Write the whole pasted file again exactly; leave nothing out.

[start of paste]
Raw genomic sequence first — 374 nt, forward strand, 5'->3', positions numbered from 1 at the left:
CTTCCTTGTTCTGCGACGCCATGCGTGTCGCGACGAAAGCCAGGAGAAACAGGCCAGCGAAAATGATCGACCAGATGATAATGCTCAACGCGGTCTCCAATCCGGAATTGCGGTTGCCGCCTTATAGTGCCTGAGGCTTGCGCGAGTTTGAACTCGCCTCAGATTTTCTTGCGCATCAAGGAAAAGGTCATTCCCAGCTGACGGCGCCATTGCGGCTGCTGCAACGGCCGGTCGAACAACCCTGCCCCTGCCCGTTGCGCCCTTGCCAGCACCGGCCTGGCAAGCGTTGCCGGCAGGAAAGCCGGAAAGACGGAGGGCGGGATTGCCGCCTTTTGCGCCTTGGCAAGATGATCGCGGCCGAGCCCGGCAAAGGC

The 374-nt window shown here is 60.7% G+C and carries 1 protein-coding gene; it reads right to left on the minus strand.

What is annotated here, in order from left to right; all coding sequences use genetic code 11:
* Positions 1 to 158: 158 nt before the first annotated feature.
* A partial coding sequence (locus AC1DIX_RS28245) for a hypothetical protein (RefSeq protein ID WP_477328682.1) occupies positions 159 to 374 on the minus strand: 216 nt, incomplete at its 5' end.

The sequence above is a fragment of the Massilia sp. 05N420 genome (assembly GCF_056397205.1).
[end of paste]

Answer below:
Raw genomic sequence first — 374 nt, forward strand, 5'->3', positions numbered from 1 at the left:
CTTCCTTGTTCTGCGACGCCATGCGTGTCGCGACGAAAGCCAGGAGAAACAGGCCAGCGAAAATGATCGACCAGATGATAATGCTCAACGCGGTCTCCAATCCGGAATTGCGGTTGCCGCCTTATAGTGCCTGAGGCTTGCGCGAGTTTGAACTCGCCTCAGATTTTCTTGCGCATCAAGGAAAAGGTCATTCCCAGCTGACGGCGCCATTGCGGCTGCTGCAACGGCCGGTCGAACAACCCTGCCCCTGCCCGTTGCGCCCTTGCCAGCACCGGCCTGGCAAGCGTTGCCGGCAGGAAAGCCGGAAAGACGGAGGGCGGGATTGCCGCCTTTTGCGCCTTGGCAAGATGATCGCGGCCGAGCCCGGCAAAGGC

The 374-nt window shown here is 60.7% G+C and carries 1 protein-coding gene; it reads right to left on the minus strand.

What is annotated here, in order from left to right; all coding sequences use genetic code 11:
* Positions 1 to 158: 158 nt before the first annotated feature.
* A partial coding sequence (locus AC1DIX_RS28245) for a hypothetical protein (RefSeq protein ID WP_477328682.1) occupies positions 159 to 374 on the minus strand: 216 nt, incomplete at its 5' end.

The sequence above is a fragment of the Massilia sp. 05N420 genome (assembly GCF_056397205.1).